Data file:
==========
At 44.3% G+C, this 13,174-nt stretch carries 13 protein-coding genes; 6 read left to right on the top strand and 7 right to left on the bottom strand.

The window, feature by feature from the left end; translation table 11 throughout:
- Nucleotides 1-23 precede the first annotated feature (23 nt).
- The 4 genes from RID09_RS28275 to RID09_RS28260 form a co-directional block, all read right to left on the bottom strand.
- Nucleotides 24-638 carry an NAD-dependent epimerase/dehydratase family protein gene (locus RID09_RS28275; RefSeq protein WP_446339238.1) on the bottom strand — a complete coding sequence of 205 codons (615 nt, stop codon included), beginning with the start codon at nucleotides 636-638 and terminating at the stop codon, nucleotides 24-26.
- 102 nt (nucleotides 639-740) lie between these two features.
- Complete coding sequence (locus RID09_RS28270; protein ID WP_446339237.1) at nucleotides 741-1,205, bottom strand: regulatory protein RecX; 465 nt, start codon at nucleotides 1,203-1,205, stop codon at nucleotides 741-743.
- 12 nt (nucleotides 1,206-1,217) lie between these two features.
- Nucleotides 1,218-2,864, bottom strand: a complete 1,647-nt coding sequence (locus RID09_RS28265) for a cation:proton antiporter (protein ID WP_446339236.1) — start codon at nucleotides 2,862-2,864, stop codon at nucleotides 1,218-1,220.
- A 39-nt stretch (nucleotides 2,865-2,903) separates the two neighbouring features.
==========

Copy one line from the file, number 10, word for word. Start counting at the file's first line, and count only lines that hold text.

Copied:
- A 39-nt stretch (nucleotides 2,865-2,903) separates the two neighbouring features.